Starbucks CEO Howard Schultz Shares His Surprising Guilty Pleasure

Jun 17, 2014 3:45pm

It’s a historic week for Starbucks. Chairman and CEO Howard Schultz announced a new program to benefit 135,000 baristas. The Seattle-based corporation is teaming up with Arizona State University to offer the Starbucks College Achievement Plan, which pays for full- and part-time employees to go to college online.

In an interview with ABC News chief business and economics correspondent Rebecca Jarvis, who also hosts “Real Biz,” Schultz said his company is taking the first step toward fixing the trillion-dollar college debt crisis in America. He said he hopes more U.S. business leaders will follow in his footsteps.

Schultz noted that the greatest and most successful U.S. companies invest in their employees. “You can’t build a great company by just focusing on the bottom line and making money,” he said. “You can only build a great company by bringing people along on the journey.

“If you look at the history of great companies in America, those companies look at their people as a primary opportunity to invest in. There is no better time, and no more important issue then investing in human capital in America today.”

This is not the first time a company has offered education benefits to its employees. But Starbucks’ plan is unique in its size and scope, and there are no strings attached. So employees don’t have to continue to work for the company after they graduate.

Arizona State University president Michael Crow said his university is preparing for at least 15,000 students this year. With tuition costs at roughly $7,500 per student, Starbucks’ bill will add up to a hefty price.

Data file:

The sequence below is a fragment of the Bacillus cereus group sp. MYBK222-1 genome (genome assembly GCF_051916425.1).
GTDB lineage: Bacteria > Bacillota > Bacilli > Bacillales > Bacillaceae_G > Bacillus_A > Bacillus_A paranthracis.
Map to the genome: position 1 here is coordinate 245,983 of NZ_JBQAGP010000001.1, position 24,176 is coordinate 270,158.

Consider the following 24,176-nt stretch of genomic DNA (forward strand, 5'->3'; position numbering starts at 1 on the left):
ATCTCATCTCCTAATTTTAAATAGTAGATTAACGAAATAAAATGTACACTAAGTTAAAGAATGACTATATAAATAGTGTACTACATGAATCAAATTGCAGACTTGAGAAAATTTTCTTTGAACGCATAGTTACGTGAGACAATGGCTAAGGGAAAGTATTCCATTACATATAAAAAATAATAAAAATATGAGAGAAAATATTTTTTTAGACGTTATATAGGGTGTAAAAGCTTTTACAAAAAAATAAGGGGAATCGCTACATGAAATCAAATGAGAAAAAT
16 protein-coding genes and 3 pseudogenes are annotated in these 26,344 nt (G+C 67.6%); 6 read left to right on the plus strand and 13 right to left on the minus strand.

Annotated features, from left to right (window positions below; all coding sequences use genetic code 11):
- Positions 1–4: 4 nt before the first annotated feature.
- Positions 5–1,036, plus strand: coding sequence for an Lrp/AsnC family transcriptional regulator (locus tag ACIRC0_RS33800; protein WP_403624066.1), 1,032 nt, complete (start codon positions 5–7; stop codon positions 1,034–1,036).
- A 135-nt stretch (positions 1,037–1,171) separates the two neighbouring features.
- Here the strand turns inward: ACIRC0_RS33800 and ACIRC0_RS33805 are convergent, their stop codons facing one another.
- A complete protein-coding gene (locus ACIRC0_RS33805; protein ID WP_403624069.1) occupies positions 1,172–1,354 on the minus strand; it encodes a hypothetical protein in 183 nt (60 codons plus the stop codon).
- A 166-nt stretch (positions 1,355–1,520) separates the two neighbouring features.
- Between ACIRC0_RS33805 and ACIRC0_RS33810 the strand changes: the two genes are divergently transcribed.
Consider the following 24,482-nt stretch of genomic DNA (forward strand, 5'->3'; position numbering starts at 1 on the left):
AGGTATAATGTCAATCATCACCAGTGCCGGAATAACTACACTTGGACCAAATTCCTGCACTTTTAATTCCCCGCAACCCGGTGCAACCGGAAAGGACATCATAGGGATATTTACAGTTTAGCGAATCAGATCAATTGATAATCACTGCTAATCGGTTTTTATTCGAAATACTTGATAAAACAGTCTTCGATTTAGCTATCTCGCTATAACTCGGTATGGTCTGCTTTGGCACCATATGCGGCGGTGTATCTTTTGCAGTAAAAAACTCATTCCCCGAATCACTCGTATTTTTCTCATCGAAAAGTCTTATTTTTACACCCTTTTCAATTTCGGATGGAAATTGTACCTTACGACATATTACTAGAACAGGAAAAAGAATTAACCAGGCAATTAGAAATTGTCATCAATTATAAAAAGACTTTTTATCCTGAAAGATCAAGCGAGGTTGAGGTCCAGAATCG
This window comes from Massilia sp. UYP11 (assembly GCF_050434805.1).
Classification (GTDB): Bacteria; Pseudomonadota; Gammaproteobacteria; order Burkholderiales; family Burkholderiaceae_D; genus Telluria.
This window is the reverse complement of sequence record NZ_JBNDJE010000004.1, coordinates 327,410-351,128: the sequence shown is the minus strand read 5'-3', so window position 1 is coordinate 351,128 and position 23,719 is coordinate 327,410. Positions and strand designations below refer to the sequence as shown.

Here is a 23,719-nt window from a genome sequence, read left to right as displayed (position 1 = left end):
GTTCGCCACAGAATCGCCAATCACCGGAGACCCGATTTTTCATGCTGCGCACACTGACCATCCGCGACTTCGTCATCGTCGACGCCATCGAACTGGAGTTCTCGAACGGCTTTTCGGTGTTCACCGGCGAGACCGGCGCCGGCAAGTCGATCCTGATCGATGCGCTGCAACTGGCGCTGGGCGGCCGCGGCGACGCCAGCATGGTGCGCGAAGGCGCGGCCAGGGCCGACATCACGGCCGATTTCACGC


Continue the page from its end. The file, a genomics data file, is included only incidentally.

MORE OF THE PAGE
Schultz, 60, confirmed that Starbucks’ college tuition program will cost millions of dollars, but made a point of reassuring his investors that the cost of the plan is already factored into the stock price. “We’ve demonstrated over 22 years that it’s a public company with significant shareholder-value performance,” he said. “That’s the only way you could know the long-term value for your shareholder, when you tie it to your people.”

Jarvis also wanted to have a little fun with Schultz, so she asked “Real Biz Rapid Fire” questions to get to know the man behind the iconic Starbucks brand:

1. How old were you when you had your first cup of coffee?

“My first cup of coffee was my mother creating with a percolator inside our apartment in Brooklyn, New York. And I remember it well. Coffee in a percolator is not the best way to make coffee. Obviously, my mother did not know that at the time. It didn’t taste very well but here we are.”

 2. What is your order at Starbucks?

“My order depending on the day is in the morning a double espresso macchiato and the rest of the day it is a French press of Sumatra that I make myself.”

 3. Outside of coffee, what is the number one drink you can’t live without?

“Water,” Schultz joked, before confirming that vegetable Evolution Fresh juice,  from a Starbucks subsidiary,  is his favorite. Especially kale.

 4. What is your guilty pleasure inside of Starbucks?

Homemade chocolate chip cookies.

 5. What is the most complicated drink that can be ordered at a Starbucks?

“I’m stunned and amazed at the concoctions that people order with our Frappuccino. I never imagined it and the secret menu that has developed as a result.”

 6. Outside of Starbucks, who do you most admire for their creative efforts to help their employees?

“Costco and Whole Foods. And it’s not a surprise that those companies are very successful.”

 7. Number one piece of advice to other entrepreneurs?

“Surround yourself with great people and great big dreams. And don’t let anyone – your family, your friends, anyone – tell you dreams can’t come true. And at the end of the day ensure the fact that you’re sharing success with the people you work with.”

 

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(Credit: Andrew Harrer/Bloomberg via Getty Images)

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